West African heads of state have begun their mission in
Ivory Coast aimed at bringing an end to the crisis following the disputed
Leaders from Sierra Leone, Benin and Cape Verde are
holding talks with Laurent Gbagbo, the incumbent who insists he won the poll.
They are expected to give Mr Gbagbo a final chance to
step down peacefully.
He is refusing to make way for Alassane Ouattara, who has
been internationally recognised as the president-elect.
The three presidents – Benin’s Boni Yayi, Sierra Leone’s
Ernest Bai Koroma and Pedro Pires of Cape Verde – arrived in the main city,
Abidjan during the morning.
They held talks with the head of the UN peacekeeping
mission, Young Jin Choi, before heading for the presidential residence in Abidjan
for a meeting with Mr Gbagbo.
A Sierra Leone government spokesman told the BBC that the
leaders from the Ecowas regional grouping would be offering Mr Gbagbo a way of
leaving without being humiliated.
Ivory Coast is different from Liberia and Sierra Leone.
It is a functioning wealthy country with a strong army, so a force will meet
some credible resistance.
Furthermore, it doesn’t look as if Ecowas is capable of
putting a credible force on the ground: Nigeria is heading towards elections
and may not want to put in troops for that long a time; Ghana has elections in
2012 and Senegal has its own problems with dynastic succession. So the key
countries that would have to contribute may not have the political stomach and
I would have thought an emphasis on sanctions, bank
accounts, no-fly zones, seizure of properties – total isolation on the
continent – would have been a first step.
But it looks as if there has been a hastiness to
demonstrate that “we can deal with Gbagbo” – and in doing so Ecowas,
the African Union and the United Nations have actually closed too many doors
that limit their options for engagement and manoeuvre.
After the meeting with Mr Gbagbo, they are expected to
make their way to Mr Ouattara who is in an Abidjan resort with his shadow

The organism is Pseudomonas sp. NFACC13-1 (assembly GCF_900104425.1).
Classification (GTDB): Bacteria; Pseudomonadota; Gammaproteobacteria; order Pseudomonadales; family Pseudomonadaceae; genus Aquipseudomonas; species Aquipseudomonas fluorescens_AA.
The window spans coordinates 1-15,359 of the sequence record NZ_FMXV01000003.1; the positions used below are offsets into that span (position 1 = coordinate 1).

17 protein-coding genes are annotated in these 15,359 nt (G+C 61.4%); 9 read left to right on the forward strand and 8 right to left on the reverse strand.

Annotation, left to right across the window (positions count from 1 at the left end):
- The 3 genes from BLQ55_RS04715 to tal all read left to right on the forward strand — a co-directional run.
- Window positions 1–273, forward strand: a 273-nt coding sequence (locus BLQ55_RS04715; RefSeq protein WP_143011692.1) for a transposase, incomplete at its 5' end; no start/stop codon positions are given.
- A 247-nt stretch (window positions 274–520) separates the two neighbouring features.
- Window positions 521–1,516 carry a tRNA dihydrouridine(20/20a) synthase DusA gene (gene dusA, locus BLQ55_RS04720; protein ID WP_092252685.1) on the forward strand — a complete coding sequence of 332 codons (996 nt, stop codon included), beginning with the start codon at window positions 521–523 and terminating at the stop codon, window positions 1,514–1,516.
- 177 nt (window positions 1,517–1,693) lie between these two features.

government, protected by about 800 UN peacekeepers.
Mr Ouattara’s victory in the 28 November election was
overturned by the Constitutional Council, a body headed by an ally of Mr
Gbagbo, citing claims that results were rigged in the north.
The number of people who have fled Ivory Coast for
neighbouring Liberia is close to 20,000, according to the UN which says they
left because of the threat of possible civil war.
The UN refugee agency (UNHCR) says 15,120 people from
villages in western Ivory Coast are known to have crossed the border and
another 4,000 arrivals have been reported.
Most of the refugees are said to be women and children
and almost two thirds under the age of 18.
The UN has said at least 173 people have died in
violence, and scores of others have been tortured.
On Monday, the African Union (AU) appointed Kenyan Prime
Minister Raila Odinga as its special envoy to Ivory Coast to push for a
peaceful outcome to the crisis.
Mr Odinga has said he planned to talk to Mr Gbagbo, but
would wait for the outcome of the Ecowas talks before deciding his next move.
Buses have now stopped working in Abidjan, leaving
thousands stranded at home, after Mr Ouattara called for a general strike on
Monday as part of his protest, our correspondent says.
The transport unions are close to Mr Ouattara and have
frequently shown the ability to paralyse the city; any drivers trying to break
the strike, particularly in opposition districts, face the threat of violence,
The atmosphere in Abidjan is tense, he says; while less
violent than a few days ago, everyone fears a military intervention in the
Ivorians had hoped these elections would close the
chapter on the country’s most difficult 10 years, but instead they have opened
up a new period of instability, he explains.
On Monday, supporters of Mr Ouattara briefly took over
the Ivory Coast embassy in Paris.
The embassy was closed on Tuesday morning and a French
foreign ministry spokesman told French radio that the process for approving an
ambassador chosen by Alassane Ouattara was under way.